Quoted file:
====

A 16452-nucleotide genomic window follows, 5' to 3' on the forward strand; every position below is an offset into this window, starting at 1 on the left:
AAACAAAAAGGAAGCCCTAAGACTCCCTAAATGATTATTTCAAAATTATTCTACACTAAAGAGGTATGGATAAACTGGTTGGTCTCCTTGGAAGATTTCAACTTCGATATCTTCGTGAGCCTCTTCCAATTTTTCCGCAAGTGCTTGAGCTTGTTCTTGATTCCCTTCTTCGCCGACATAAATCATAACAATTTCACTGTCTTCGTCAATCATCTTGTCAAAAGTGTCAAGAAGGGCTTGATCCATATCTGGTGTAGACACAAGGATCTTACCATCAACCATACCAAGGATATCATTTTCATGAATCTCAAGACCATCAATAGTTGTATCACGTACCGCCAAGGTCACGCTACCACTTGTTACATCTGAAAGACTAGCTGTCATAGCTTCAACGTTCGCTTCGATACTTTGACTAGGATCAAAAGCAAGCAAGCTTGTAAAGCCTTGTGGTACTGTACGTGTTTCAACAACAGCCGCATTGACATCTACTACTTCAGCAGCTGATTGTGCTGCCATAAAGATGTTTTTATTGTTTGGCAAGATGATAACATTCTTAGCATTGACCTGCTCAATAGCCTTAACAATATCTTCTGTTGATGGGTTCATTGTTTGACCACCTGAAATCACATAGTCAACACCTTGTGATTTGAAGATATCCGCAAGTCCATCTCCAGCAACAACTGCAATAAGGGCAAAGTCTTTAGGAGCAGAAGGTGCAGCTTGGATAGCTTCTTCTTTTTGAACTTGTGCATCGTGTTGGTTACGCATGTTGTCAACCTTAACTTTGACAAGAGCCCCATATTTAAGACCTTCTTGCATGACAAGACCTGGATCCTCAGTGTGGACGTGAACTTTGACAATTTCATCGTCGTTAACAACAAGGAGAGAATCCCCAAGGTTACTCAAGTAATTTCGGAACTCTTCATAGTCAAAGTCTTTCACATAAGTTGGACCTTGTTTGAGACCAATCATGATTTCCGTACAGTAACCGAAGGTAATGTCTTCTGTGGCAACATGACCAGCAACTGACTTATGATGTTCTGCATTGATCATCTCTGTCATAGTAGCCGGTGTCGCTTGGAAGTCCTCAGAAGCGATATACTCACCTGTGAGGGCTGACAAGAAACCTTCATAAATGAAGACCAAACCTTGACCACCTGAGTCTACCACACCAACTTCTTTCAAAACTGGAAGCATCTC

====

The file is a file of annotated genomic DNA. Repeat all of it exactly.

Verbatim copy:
A 16452-nucleotide genomic window follows, 5' to 3' on the forward strand; every position below is an offset into this window, starting at 1 on the left:
AAACAAAAAGGAAGCCCTAAGACTCCCTAAATGATTATTTCAAAATTATTCTACACTAAAGAGGTATGGATAAACTGGTTGGTCTCCTTGGAAGATTTCAACTTCGATATCTTCGTGAGCCTCTTCCAATTTTTCCGCAAGTGCTTGAGCTTGTTCTTGATTCCCTTCTTCGCCGACATAAATCATAACAATTTCACTGTCTTCGTCAATCATCTTGTCAAAAGTGTCAAGAAGGGCTTGATCCATATCTGGTGTAGACACAAGGATCTTACCATCAACCATACCAAGGATATCATTTTCATGAATCTCAAGACCATCAATAGTTGTATCACGTACCGCCAAGGTCACGCTACCACTTGTTACATCTGAAAGACTAGCTGTCATAGCTTCAACGTTCGCTTCGATACTTTGACTAGGATCAAAAGCAAGCAAGCTTGTAAAGCCTTGTGGTACTGTACGTGTTTCAACAACAGCCGCATTGACATCTACTACTTCAGCAGCTGATTGTGCTGCCATAAAGATGTTTTTATTGTTTGGCAAGATGATAACATTCTTAGCATTGACCTGCTCAATAGCCTTAACAATATCTTCTGTTGATGGGTTCATTGTTTGACCACCTGAAATCACATAGTCAACACCTTGTGATTTGAAGATATCCGCAAGTCCATCTCCAGCAACAACTGCAATAAGGGCAAAGTCTTTAGGAGCAGAAGGTGCAGCTTGGATAGCTTCTTCTTTTTGAACTTGTGCATCGTGTTGGTTACGCATGTTGTCAACCTTAACTTTGACAAGAGCCCCATATTTAAGACCTTCTTGCATGACAAGACCTGGATCCTCAGTGTGGACGTGAACTTTGACAATTTCATCGTCGTTAACAACAAGGAGAGAATCCCCAAGGTTACTCAAGTAATTTCGGAACTCTTCATAGTCAAAGTCTTTCACATAAGTTGGACCTTGTTTGAGACCAATCATGATTTCCGTACAGTAACCGAAGGTAATGTCTTCTGTGGCAACATGACCAGCAACTGACTTATGATGTTCTGCATTGATCATCTCTGTCATAGTAGCCGGTGTCGCTTGGAAGTCCTCAGAAGCGATATACTCACCTGTGAGGGCTGACAAGAAACCTTCATAAATGAAGACCAAACCTTGACCACCTGAGTCTACCACACCAACTTCTTTCAAAACTGGAAGCATCTC